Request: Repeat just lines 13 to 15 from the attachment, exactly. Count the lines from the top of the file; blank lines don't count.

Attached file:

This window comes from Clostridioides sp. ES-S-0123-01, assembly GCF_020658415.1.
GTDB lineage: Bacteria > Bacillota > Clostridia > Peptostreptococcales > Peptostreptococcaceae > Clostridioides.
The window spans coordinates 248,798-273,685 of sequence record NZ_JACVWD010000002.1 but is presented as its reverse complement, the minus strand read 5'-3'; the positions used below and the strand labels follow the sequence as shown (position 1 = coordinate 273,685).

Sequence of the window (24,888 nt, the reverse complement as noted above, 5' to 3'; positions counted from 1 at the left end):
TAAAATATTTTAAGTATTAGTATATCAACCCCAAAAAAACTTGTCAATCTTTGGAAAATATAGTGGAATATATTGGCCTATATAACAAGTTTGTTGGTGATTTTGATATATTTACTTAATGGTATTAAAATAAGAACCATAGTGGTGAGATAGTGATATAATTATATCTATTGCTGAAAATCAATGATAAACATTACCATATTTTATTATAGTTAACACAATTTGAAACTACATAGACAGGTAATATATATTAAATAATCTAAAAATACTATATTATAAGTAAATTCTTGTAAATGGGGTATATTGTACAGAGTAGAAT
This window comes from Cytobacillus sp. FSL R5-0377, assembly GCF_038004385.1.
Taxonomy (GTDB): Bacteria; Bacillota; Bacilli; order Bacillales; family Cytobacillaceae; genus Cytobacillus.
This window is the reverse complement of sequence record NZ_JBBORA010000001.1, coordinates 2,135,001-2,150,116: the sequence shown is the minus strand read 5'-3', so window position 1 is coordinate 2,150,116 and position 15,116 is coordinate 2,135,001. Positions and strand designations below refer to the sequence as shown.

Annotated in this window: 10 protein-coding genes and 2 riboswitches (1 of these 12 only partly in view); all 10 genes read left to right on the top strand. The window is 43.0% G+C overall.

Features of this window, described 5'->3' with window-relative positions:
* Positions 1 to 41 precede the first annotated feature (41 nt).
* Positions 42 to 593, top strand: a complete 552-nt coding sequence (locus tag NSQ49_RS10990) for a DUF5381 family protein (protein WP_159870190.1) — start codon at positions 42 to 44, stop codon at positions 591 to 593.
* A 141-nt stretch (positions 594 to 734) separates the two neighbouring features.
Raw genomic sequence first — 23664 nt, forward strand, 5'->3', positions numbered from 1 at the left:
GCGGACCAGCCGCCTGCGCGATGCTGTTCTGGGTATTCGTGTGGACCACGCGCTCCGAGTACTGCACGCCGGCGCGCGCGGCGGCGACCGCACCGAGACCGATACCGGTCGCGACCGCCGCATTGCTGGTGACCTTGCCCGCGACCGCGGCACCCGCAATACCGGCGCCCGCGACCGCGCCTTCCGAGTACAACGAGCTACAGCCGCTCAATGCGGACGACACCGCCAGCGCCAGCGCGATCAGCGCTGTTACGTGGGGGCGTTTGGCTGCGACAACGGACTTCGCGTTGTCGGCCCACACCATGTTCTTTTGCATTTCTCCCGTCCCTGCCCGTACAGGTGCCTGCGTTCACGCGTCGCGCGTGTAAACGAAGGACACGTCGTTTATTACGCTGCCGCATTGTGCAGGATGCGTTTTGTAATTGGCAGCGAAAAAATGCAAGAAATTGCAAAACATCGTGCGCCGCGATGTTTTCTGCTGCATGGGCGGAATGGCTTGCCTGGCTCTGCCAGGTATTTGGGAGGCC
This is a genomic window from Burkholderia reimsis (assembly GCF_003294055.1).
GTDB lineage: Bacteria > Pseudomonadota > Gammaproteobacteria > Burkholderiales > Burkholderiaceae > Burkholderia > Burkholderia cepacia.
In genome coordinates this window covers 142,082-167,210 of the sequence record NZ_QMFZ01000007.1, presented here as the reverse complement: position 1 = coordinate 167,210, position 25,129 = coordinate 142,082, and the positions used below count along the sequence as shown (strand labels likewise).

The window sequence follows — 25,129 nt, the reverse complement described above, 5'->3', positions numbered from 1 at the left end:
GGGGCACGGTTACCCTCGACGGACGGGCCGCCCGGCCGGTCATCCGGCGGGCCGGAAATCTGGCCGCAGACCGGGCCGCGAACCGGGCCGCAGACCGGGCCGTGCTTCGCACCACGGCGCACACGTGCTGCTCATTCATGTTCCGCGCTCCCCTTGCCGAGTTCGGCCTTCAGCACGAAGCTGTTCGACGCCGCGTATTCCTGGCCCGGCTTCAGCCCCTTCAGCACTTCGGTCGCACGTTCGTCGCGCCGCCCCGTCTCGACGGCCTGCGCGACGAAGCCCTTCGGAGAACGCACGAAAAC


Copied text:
* A 141-nt stretch (positions 594 to 734) separates the two neighbouring features.
Raw genomic sequence first — 23664 nt, forward strand, 5'->3', positions numbered from 1 at the left:
GCGGACCAGCCGCCTGCGCGATGCTGTTCTGGGTATTCGTGTGGACCACGCGCTCCGAGTACTGCACGCCGGCGCGCGCGGCGGCGACCGCACCGAGACCGATACCGGTCGCGACCGCCGCATTGCTGGTGACCTTGCCCGCGACCGCGGCACCCGCAATACCGGCGCCCGCGACCGCGCCTTCCGAGTACAACGAGCTACAGCCGCTCAATGCGGACGACACCGCCAGCGCCAGCGCGATCAGCGCTGTTACGTGGGGGCGTTTGGCTGCGACAACGGACTTCGCGTTGTCGGCCCACACCATGTTCTTTTGCATTTCTCCCGTCCCTGCCCGTACAGGTGCCTGCGTTCACGCGTCGCGCGTGTAAACGAAGGACACGTCGTTTATTACGCTGCCGCATTGTGCAGGATGCGTTTTGTAATTGGCAGCGAAAAAATGCAAGAAATTGCAAAACATCGTGCGCCGCGATGTTTTCTGCTGCATGGGCGGAATGGCTTGCCTGGCTCTGCCAGGTATTTGGGAGGCC